1. Gernot Post author

      The BBB is definitely a lot faster than the RPi. The web GUI is running at least twice as fast, maybe even more. It is quite convenient to work with FreePBX on the BBB, where on the RPi some patience is required.
      Concerning Asterisk, I haven’t had a chance to bring it to the limits yet, but CPU usage per call is about the same as on the RPi. So I assume the number of concurrent calls will be similar.
      If your RPi is doing well now I wouldn’t change it. You know: never touch a running system. 🙂 But if you are planning to build a second one I would try out the BBB.

      1. Crispin


        I might wait then a bit or until I find another use for the RPi and swap it with a BBB.

  2. Darren Williams

    Hi, I’ve just come across this site and am I glad I did! I will download and try the image you are supplying.

    I’d already been eyeballing the BBB and had preordered one. I definitely liked the idea of a VOIP PBX on it and wanted to check out the performance. I also found the onboard eMMC interesting. I own, from a business point of view you may think that the BBB doesn’t have a place there but I’m hoping its just the opposite.

    When I first got my BBB I manually installed asterisk and FreePBX on debian and it works fine. I did some testing with sipp, I configured one sip trunk and 10 extensions on the BBB. I got the BBB to answer the 10 extensions from sipp on another box. The sipp was configured to plays some sample g711 audio and the BBB was configured to answer the extensions and send them all to voicemail, whereupon they would then record the g711 audio stream. I figured it would be a fair way to simulate load.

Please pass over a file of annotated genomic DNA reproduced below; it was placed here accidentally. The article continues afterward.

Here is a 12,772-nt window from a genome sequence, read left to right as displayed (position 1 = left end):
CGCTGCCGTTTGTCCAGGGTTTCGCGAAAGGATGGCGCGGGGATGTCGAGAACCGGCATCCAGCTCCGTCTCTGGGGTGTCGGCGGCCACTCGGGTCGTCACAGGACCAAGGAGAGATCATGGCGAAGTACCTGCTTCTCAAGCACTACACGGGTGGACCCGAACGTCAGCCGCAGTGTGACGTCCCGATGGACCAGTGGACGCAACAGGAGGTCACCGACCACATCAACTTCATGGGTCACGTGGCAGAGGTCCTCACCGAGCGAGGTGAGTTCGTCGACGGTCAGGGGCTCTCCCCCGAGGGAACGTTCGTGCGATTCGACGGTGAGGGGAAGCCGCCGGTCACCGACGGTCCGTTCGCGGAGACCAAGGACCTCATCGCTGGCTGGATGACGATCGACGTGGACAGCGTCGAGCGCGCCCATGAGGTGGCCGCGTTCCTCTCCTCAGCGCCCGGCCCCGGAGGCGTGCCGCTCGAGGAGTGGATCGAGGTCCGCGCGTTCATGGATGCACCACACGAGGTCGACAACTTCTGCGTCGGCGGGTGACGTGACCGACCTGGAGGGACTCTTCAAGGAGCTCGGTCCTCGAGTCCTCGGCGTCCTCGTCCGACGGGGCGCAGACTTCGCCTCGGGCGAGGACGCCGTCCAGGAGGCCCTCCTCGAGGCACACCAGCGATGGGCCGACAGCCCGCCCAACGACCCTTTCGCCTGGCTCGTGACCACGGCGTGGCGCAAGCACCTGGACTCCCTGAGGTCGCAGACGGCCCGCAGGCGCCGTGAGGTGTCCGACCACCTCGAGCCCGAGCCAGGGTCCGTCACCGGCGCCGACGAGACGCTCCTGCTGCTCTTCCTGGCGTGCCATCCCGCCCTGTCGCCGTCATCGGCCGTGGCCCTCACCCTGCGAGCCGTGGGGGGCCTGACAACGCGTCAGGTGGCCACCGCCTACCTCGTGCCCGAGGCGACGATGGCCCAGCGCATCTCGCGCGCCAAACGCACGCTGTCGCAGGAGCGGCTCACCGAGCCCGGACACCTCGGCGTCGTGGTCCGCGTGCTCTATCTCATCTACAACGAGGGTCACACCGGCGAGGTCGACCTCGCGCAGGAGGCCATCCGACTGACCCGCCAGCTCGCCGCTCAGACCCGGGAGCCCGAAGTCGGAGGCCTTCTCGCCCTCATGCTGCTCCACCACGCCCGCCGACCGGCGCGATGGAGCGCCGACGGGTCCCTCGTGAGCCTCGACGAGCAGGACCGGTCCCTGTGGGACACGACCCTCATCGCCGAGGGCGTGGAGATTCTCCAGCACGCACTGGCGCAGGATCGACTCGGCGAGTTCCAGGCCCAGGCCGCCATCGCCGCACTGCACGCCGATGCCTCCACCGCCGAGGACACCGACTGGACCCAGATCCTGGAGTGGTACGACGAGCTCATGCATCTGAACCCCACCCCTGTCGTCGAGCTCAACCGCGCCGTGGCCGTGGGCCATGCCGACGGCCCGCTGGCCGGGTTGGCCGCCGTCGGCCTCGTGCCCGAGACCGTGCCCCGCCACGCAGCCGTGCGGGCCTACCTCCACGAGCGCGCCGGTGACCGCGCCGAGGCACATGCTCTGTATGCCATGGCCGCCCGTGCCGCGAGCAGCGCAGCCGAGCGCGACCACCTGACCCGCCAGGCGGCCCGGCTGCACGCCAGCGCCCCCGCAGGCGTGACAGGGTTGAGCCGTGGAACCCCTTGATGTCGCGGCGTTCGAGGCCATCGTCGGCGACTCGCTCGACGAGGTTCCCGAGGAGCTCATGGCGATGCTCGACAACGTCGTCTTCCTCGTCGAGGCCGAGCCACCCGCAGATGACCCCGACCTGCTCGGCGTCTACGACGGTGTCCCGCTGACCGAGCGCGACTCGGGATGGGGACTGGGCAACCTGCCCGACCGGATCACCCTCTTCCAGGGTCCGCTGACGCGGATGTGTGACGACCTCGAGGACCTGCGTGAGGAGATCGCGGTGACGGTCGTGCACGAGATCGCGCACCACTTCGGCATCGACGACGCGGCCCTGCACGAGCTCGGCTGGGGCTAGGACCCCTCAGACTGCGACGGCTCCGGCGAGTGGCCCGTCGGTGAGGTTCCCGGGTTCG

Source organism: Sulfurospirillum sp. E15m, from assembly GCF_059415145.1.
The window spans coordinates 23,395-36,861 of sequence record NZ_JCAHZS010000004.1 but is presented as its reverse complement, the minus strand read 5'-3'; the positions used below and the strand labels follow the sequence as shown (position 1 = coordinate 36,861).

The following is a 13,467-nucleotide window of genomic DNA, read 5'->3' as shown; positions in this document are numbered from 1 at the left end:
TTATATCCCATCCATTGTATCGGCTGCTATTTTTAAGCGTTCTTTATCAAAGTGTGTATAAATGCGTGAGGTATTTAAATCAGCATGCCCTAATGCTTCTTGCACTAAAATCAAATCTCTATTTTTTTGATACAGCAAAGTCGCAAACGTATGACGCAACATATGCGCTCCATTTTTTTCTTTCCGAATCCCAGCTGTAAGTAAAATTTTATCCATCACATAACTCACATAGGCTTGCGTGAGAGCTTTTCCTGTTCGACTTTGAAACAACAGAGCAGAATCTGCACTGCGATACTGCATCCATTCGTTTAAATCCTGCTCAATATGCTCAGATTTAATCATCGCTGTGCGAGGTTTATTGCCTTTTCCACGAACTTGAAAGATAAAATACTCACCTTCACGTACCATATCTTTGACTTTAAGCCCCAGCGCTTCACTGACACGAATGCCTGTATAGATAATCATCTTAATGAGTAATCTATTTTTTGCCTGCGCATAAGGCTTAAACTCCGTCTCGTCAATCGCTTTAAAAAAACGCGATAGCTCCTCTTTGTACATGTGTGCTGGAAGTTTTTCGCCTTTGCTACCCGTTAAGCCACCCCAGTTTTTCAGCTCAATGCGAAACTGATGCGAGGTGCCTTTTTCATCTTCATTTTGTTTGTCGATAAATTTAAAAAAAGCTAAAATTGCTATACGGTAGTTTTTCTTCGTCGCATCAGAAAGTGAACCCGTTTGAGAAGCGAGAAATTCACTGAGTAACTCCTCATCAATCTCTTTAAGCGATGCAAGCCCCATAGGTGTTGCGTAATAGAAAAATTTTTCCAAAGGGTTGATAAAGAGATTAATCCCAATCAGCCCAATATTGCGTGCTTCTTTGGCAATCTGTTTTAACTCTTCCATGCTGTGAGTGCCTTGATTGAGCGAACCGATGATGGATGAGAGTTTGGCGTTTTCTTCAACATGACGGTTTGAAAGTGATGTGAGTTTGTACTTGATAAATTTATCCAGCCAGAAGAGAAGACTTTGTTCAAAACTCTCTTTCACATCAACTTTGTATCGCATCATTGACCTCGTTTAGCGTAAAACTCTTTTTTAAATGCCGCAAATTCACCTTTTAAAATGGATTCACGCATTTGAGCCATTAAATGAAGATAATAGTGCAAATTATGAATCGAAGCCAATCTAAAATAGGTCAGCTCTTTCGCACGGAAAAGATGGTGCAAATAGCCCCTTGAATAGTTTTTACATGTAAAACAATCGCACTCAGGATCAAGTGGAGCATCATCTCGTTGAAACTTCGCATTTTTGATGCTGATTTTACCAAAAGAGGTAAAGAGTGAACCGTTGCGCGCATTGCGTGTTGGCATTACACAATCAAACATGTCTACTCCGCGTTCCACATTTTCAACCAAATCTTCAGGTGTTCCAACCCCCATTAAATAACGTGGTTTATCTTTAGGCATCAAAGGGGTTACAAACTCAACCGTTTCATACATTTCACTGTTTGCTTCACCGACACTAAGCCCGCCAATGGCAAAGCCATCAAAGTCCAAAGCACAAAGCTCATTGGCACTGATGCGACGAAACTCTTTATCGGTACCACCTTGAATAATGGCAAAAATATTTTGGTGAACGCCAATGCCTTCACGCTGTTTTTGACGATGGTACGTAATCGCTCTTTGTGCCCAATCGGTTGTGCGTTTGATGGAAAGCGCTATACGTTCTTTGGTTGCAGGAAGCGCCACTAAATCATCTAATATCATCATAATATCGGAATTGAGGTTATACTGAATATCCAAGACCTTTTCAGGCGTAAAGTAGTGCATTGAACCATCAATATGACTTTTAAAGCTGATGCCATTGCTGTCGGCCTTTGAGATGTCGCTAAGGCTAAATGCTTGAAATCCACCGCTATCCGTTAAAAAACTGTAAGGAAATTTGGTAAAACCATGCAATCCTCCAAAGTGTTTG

Taking the load up to 10 concurrent calls and then placing a call through the sip trunk caused slight breakup of the call. I eventually settled on five concurrent calls plus the one manual VOIP call over the sip trunk and this was flawless.

    Nothing was tweaked it was just regular debian. I’m sure that without the voicemail etc going on it would easily support ten concurrent calls without transcoding.

    We have many clients with only 3-4 extensions and I figure that this little device would suit many of them, at the price point it is at it means you could easily have a spare sat in a drawer, high(ish) availability on the cheap 🙂

    I’m hoping to get the OS installed on the eMMC and seeing how it fares recording to a class 10 SD card.